create a virtual AML device data structure, the data structure comprising a plurality of fields to hold arguments to a native firmware function, wherein the virtual AML device data structure is partially based on ACPI tables wherein the ACPI tables are partially static and partially dynamic;
store at least one argument for the native firmware function in a register of the AML device data structure;
store an entry point and a pointer value in a register of the virtual AML device data structure; and
initiate an access request to a firmware access register in the AML device data structure.
18. The computer program product of claim 17, further comprising logic instructions stored on a non-transitory computer readable storage medium which, when executed, configure the processor to:
detect the access request to the firmware access register; and
call the native firmware function; and
pass the arguments from the virtual AML device data structure to the native firmware function.
19. The computer program product of claim 17, further comprising logic instructions stored on a non-transitory computer readable storage medium which, when executed, configure the processor to place at least one value returned from the native firmware function into a field in the AML device data structure.
20. The computer program product of claim 17, further comprising logic instructions stored on a non-transitory computer readable storage medium which, when executed, configure the processor to read at least one value returned from the native firmware function from the AML device data structure.
Description
TECHNICAL FIELD

This application relates to electronic computing, and more particularly to providing an interface between an ACPI AML interpreter and native firmware.

BACKGROUND

ACPI is a specification that makes hardware status information available to an operating system in computers, including laptops, desktop, servers, etc. More information about ACPI may be found in the Advanced Configuration and Power Interface Specification, Revision 3.0b, Oct. 10, 2006, cooperatively defined by Hewlett-Packard Corporation, Intel Corporation, Microsoft Corporation, Phoenix Technologies Ltd., and Toshiba Corporation. The ACPI specification was developed, in part, to establish industry common interfaces enabling robust operating system (OS)-directed motherboard device configuration and power management of both devices and entire systems. ACPI is the key element in operating system-directed configuration and power management (OSPM).

ACPI is used in personal computers (PCs) running a variety of operating systems, such as Windows® available from Microsoft Corporation, Linux, available as open source form a variety of vendors, and HP-UX, available from Hewlett-Packard Company. ACPI also allows hardware resources to be manipulated. For example, ACPI assists in power management by allowing a computer system's peripherals to be powered on and off for improved power management. ACPI also allows the computer system to be turned on and off by external devices. For example, the touch of a mouse or the press of a key may wake up the computer system using ACPI.

Traditionally ACPI has been difficult to work with for a variety of reasons. First, ACPI is not written in the native assembly language of any computer system platform. Instead, ACPI has its own source and machine languages, i.e., ACPI Source Language (ASL) and ACPI Machine Language (AML), respectively. Because of its highly specialized use, there are relatively few ASL programmers; ASL has relatively few constructs because of its limited use. Furthermore, ACPI code is conventionally monolithic in its design. Consequently, this makes it difficult to port the ACPI code to other platforms or even to different configurations of the same platform. Thus, new ASL code needs to be written to work with newly-engineered platforms. The limited number of ASL programmers makes writing new code all the more problematic and costly.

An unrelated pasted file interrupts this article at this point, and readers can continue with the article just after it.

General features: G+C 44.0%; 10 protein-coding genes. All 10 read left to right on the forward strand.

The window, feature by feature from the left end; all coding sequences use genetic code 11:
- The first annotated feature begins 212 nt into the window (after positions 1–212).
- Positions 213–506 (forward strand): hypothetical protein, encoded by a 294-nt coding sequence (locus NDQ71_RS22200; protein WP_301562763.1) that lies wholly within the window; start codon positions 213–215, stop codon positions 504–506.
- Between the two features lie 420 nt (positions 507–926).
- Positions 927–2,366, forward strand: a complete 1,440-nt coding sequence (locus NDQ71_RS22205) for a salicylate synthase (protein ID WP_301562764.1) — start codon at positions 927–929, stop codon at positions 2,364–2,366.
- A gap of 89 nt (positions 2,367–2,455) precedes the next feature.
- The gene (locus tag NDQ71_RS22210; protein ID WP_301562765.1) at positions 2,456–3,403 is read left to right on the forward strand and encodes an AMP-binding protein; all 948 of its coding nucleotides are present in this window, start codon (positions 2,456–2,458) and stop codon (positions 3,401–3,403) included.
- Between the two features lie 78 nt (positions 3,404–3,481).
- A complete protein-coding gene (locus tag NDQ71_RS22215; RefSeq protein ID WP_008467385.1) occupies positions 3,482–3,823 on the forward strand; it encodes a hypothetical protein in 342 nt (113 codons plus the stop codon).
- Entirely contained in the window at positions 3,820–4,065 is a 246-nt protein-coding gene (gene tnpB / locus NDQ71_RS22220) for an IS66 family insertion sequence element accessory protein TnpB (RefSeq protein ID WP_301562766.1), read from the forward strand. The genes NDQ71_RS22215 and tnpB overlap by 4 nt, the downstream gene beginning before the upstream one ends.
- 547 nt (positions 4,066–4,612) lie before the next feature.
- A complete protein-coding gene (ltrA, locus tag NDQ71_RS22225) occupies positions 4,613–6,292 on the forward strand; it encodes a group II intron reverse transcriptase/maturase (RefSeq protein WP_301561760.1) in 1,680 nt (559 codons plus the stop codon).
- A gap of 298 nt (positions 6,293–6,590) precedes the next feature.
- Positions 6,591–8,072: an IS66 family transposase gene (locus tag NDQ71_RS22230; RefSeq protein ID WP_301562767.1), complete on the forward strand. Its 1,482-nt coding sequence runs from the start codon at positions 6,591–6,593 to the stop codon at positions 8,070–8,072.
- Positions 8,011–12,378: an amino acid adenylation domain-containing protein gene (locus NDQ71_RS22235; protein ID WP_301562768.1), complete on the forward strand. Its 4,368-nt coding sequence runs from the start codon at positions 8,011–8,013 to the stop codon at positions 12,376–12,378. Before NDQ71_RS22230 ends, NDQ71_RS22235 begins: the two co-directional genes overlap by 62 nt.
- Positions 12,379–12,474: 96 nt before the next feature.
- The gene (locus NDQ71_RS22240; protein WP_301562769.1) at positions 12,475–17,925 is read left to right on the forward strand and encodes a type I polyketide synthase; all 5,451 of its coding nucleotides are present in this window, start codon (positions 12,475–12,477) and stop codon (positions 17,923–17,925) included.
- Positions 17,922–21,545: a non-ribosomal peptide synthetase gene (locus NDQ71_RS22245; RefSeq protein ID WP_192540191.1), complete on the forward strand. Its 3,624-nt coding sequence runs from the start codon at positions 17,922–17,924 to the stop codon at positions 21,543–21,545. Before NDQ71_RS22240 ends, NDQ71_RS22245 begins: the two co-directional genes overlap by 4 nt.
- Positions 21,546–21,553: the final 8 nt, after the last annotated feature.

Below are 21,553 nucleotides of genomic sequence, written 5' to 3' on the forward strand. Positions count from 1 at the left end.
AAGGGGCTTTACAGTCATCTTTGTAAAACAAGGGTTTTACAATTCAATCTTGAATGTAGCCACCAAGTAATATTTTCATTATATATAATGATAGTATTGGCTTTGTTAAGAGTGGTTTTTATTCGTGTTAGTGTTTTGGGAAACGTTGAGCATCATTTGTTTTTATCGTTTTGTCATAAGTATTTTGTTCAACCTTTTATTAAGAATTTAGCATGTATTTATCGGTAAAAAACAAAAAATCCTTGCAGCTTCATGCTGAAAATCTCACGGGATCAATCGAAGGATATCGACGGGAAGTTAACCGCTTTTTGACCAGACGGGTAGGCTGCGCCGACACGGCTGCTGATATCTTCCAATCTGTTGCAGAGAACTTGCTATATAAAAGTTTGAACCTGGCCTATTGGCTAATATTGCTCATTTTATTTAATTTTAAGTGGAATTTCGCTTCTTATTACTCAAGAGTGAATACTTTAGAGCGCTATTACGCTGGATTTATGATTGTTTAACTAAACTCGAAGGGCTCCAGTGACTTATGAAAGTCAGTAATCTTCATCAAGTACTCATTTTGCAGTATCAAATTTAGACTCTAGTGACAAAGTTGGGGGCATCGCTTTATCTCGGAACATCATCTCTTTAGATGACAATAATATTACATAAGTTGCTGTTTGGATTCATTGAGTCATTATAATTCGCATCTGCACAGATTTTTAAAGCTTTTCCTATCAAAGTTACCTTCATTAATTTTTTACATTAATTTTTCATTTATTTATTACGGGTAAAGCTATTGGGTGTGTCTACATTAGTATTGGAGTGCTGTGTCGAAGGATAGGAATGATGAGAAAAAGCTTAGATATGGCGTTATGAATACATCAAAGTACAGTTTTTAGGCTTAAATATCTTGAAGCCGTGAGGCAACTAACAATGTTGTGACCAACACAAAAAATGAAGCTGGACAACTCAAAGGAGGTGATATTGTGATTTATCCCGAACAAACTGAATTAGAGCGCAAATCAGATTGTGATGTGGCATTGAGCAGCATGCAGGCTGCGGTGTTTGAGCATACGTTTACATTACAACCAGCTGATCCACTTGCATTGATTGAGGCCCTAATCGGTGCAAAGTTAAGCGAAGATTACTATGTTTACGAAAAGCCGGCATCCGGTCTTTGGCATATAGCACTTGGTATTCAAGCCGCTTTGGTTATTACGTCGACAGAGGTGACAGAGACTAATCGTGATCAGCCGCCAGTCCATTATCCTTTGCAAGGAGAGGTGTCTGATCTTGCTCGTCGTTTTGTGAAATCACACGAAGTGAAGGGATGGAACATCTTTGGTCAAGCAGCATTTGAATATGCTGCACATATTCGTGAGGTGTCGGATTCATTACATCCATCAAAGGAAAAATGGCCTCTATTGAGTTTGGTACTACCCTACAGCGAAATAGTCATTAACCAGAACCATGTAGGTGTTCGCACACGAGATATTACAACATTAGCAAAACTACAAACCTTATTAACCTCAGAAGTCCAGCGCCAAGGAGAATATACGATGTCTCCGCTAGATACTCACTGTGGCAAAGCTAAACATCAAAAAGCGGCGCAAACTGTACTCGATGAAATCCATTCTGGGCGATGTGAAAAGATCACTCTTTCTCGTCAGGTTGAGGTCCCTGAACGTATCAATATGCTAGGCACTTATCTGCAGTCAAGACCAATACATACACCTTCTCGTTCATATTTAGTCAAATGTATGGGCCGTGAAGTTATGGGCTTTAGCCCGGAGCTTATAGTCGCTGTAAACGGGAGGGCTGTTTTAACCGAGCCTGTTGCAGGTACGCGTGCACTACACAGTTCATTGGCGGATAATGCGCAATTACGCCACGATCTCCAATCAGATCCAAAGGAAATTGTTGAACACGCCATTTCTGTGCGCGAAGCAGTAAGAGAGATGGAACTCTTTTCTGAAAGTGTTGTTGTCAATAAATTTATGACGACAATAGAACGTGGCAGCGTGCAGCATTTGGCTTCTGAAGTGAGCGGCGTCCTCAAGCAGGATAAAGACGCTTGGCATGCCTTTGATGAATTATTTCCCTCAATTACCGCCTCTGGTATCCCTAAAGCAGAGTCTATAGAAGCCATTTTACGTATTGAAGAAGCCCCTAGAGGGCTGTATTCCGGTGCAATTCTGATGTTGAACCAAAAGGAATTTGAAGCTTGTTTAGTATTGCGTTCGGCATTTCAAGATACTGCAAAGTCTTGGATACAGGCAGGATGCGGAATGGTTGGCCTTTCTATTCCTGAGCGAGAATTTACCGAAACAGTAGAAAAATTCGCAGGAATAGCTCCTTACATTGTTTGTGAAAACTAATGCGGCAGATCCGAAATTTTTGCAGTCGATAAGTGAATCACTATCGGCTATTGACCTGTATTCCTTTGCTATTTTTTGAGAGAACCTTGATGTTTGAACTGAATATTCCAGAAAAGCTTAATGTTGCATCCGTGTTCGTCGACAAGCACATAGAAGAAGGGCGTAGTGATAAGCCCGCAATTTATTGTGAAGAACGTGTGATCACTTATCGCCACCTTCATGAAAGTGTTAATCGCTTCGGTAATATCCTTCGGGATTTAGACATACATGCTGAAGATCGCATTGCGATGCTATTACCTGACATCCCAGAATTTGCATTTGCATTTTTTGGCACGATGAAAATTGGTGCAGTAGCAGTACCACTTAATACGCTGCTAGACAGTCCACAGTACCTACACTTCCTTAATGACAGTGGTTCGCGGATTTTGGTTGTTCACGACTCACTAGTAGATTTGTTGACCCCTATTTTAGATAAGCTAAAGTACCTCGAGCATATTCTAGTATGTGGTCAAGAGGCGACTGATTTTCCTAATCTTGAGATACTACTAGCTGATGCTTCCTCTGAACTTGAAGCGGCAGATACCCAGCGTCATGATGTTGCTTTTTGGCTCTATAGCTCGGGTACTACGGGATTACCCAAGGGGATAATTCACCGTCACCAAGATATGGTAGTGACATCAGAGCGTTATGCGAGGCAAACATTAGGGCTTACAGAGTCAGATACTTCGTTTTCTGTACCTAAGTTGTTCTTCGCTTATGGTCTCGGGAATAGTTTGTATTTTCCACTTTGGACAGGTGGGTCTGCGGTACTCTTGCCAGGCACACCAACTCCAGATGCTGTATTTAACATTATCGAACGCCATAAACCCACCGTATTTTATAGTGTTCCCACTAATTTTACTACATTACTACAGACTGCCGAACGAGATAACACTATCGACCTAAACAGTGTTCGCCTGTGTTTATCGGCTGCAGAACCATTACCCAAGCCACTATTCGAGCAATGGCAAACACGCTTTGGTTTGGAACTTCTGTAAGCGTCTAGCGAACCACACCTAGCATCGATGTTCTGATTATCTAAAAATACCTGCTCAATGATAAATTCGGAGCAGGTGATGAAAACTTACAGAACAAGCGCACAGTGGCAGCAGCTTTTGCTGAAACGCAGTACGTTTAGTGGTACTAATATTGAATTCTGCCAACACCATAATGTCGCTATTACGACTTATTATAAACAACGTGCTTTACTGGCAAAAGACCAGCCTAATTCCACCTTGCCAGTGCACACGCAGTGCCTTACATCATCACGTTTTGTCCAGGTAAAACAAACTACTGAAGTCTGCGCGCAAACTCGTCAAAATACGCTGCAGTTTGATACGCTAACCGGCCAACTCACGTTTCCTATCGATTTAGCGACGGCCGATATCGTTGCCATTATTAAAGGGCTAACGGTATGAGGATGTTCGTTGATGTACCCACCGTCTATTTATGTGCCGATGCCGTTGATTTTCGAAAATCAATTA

ACPI comprises both static and interpretable tables. At boot-up time, the system firmware (typically the BIOS, or Basic Input/Output System) constructs the static tables, which are consumed by the operating system. The interpretable tables are composed of AML, which is compiled and then merged into the system firmware. The operating system reads the AML from the interpretable tables and executes the architected interfaces, using an ACPI interpreter. In this fashion, the operating system manipulates hardware resources. Because the interpretable tables are merged into the system firmware, this conventional method lacks flexibility, and scalability, and requires considerable time to re-program to accommodate divergent system configurations.

Further, native firmware is typically written in a low-level language such as, e.g., assembler language or sometimes in a “C” programming language, while AML runs in a virtual machine referred to as the AML interpreter. Many functional capabilities of native firmware that operate before the AML interpreter is available are also useful during operation of AML control methods. Presently, there is no mechanism to allow an AML control method to access native firmware capabilities. Hence, many functional capabilities are implemented in both native firmware and in AML. This redundancy is expensive and wasteful of resources.

BRIEF DESCRIPTION OF THE DRAWINGS

FIG. 1 is a schematic illustration of one embodiment of a computing system that includes an ACPI to firmware interface.

FIG. 2 a block diagram depicting interaction between an operating system and an ACPI interpreter and ACPI tables in accordance with an embodiment.

FIG. 3 is a flowchart illustrating operations in one embodiment of implementing BIOS security management.

FIG. 4 is a schematic illustration of one embodiment of a computing environment.

DETAILED DESCRIPTION

Described herein are exemplary system and methods to provide an interface between an ACPI AML interpreter and native firmware in a computing system. The methods described herein may be embodied as logic instructions on a computer-readable medium. When executed on a processor, the logic instructions cause a general purpose computing device to be programmed as a special-purpose machine that implements the described methods. The processor, when configured by the logic instructions to execute the methods recited herein, constitutes structure for performing the described methods.